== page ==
The fluid concept of the mod subculture – or modernism – has been with us for a very long time.
First mentioned in a review in The Daily Sketch of a 1957 jazz concert, to delineate between fans of Traditional Jazz (New Orleans, striped waist-coated Acker Bilk devotees called ‘Trads’) from their opposite number; Modern Jazz devotees who dug blue beat and wore Ivy League clothes, the term ‘mods’ has meant different things to several different generations.
So often at the geographical centre of the cultural world, mod subculture thrived in Soho – initially in the back street jazz clubs of Ronnie Scott’s and the Flamingo in the late 1950s, where Tubby Hayes and the occasional set from Americans like Art Blakey or Horace Silver held sway or at early coffee shops like Bar Italia. By 1961 mod had changed. Same sharp Italian-styled tailoring and obsession with clothes, but the music had morphed into blues. Real, down-home Chicago blues by Big Bill Broonzy and his ilk – about as rootsy as you could get.
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Ever moving forward, by late ’62 the young Soho mod crowd had discovered the next generation of US sounds – called rhythm and blues, it was seen as revolutionary and was soon picked up by real, British bands pioneered by the likes of Alexis Korner and Chris Barber, who in turn influenced The Rolling Stones. Before long, R&B had been replaced by soul. And then soul in its turn by the growing wave of young, British mod-influenced groups. Suddenly mod was everywhere.
Often synonymous with the Swinging Sixties, British mod bands who had been influenced by nascent R&B sprung up overnight. The Kinks, Yardbirds, Brian Auger and The Trinity, Small Faces and The Who exploded and the mod scene was even given its own television show.
The ITV programme was called Ready Steady Go! and hosted by the ‘queen of the mods’, Cathy McGowan – it ensured that thousands of teenage mod enthusiasts checked out the latest and ever-changing fashions on a weekly basis.
The mod subculture spawned pirate radio stations and super-cool nightclubs like The Scene and The Bag O’ Nails, and for a while in the mid-Sixties was Britain’s biggest cultural export. But after a final flourish by unashamedly mod bands like The Love Affair – who hit the top in 1968 with Everlasting Love – mod floundered and went back underground.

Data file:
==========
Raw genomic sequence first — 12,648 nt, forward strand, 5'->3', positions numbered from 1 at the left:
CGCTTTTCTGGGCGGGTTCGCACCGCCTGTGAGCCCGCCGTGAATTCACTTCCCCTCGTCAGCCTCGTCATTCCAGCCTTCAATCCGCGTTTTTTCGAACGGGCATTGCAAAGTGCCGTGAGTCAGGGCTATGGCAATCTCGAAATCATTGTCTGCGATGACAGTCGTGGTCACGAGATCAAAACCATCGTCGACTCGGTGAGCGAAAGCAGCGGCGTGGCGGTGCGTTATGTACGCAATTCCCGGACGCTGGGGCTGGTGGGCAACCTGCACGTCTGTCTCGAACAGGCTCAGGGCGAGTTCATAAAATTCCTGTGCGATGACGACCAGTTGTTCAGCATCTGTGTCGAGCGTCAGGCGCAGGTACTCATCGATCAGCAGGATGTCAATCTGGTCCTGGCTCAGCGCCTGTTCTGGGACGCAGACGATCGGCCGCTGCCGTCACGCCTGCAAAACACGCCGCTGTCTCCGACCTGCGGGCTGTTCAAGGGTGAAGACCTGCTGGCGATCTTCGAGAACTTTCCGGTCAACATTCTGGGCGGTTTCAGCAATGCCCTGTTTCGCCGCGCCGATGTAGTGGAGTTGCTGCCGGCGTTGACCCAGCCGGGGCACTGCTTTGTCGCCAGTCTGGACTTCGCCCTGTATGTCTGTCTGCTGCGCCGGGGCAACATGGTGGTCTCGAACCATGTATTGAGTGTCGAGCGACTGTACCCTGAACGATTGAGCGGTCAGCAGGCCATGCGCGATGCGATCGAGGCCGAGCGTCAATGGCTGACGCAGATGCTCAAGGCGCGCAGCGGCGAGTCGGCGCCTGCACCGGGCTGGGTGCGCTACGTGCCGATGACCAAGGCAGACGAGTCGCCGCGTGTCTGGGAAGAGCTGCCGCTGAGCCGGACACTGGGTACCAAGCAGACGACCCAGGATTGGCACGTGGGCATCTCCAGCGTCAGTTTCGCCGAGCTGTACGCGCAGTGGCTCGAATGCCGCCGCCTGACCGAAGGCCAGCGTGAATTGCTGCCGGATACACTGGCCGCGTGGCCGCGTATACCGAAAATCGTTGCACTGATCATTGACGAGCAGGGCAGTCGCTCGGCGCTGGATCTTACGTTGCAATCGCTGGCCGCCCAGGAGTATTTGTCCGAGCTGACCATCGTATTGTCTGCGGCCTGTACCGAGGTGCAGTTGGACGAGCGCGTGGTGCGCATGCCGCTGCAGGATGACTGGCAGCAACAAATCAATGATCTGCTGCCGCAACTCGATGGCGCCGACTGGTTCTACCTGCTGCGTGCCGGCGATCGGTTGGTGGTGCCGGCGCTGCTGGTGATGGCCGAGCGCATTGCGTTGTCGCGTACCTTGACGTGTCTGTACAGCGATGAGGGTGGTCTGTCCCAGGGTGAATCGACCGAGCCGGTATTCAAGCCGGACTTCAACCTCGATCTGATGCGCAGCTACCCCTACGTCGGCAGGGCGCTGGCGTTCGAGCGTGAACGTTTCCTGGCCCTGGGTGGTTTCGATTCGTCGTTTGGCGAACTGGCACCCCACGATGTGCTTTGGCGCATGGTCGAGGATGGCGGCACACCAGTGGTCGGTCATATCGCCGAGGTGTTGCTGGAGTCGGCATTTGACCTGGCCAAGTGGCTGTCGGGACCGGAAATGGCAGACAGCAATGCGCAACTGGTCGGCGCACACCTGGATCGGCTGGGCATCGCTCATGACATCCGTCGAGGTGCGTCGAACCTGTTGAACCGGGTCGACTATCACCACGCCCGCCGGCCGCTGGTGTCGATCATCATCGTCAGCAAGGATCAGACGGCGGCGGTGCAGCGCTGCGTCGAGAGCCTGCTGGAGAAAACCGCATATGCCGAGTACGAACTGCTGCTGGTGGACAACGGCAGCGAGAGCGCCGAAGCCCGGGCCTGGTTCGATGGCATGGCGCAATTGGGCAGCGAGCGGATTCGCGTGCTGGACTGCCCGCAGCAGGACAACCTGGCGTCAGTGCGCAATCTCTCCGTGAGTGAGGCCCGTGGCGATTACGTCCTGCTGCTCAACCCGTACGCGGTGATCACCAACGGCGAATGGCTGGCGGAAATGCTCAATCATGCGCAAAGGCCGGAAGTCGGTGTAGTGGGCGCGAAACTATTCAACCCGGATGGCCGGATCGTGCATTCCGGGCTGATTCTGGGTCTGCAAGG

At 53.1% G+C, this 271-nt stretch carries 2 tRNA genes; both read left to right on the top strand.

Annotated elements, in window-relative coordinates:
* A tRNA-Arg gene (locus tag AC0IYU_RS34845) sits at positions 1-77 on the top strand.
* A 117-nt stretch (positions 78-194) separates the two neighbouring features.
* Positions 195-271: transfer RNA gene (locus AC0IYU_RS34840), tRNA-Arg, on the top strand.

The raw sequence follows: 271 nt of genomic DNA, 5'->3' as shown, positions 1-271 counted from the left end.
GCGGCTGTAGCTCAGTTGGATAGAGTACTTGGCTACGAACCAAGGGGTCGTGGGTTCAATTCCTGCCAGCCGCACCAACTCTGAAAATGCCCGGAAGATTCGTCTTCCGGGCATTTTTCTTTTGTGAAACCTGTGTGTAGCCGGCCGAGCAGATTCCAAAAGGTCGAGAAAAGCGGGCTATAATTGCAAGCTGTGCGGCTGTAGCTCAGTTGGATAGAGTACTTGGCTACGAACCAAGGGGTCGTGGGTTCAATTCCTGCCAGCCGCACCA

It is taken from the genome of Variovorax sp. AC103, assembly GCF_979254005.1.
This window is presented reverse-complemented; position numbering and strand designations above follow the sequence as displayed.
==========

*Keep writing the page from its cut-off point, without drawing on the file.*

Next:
@eddiepiller presents 'The Mod Revival'. 92 Mod classics, and under-appreciated gems across 4CDs including sleeve notes and memorabilia from Eddie’s collection. Also available on 2LP Blue and red vinyl
Released on the 28th August and available to order https://t.co/qgKzSW09mn pic.twitter.com/SnSivBhcXK
— Demon Music Group (@DemonMusicGroup) July 6, 2020
By 1970, mod – in London at least– had become little more than a memory and the philosophical concept (for indeed, that was what it had become across the generations) remained dormant until the release in 1973 of The Who’s groundbreaking mod opera, Quadrophenia. A double-vinyl gatefold LP, it came with a 24-page black-and-white booklet of photos by Ethan Russell, which provided a snapshot of a young mod living the life on his scooter. While the music was certainly not mod, the photographs propelled the idea back into the public eye, where it proved to be an obsession for a young teenager from Woking by the name of Paul Weller.
Weller and his band The Jam burst on to the scene in 1976 and reinvigorated the entire concept of mod.
They wore three-button suits and played R&B-flavoured punk anthems, completely at odds with their contemporaries. By 1980, they had become the biggest British band, with sold-out tours and a whole host of hits. It was inevitable they would influence the next generation.
The mod subculture revival, which exploded on the scene in the early months of 1979 featured literally hundreds of bands that had been put together by Jam fans. First among equals were Secret Affair, The Purple Hearts, The Chords and The Merton Parkas, but they weren’t alone. The scene was destined to remain peripheral or certainly underground until, in August of 1979, the movie Quadrophenia was released.
Starring Phil Daniels, Leslie Ash, Sting and Mark Wingett, the film charted the life of a dysfunctional mod called Jimmy Cooper who battles with young love, drug addiction and total rejection before his world collapses around him. The film was a worldwide hit, amplifying the underground mod revival on to an international stage. It has entered the annals of cultural legend and inspired many of the mod bands who followed in its wake.
What became known as the mod revival went through a number of waves of popularity all through the 1980s until it was picked up as an influence by the London-based (and worldwide) scene which became known as Acid Jazz and then a year or so later by what became known as Britpop. After all, how much more mod could you get than Oasis?
The mod subculture is still with us now, an ever-present cultural marker that provides a constant influence to the generations of people who have been touched by it, be they 17 or 70. Just ask Paul Weller, who said: “You can bury me a mod!”
And I agree with him. Me too!
The 92-track compilation Eddie Piller presents The Mod Revival is out now on Demon Records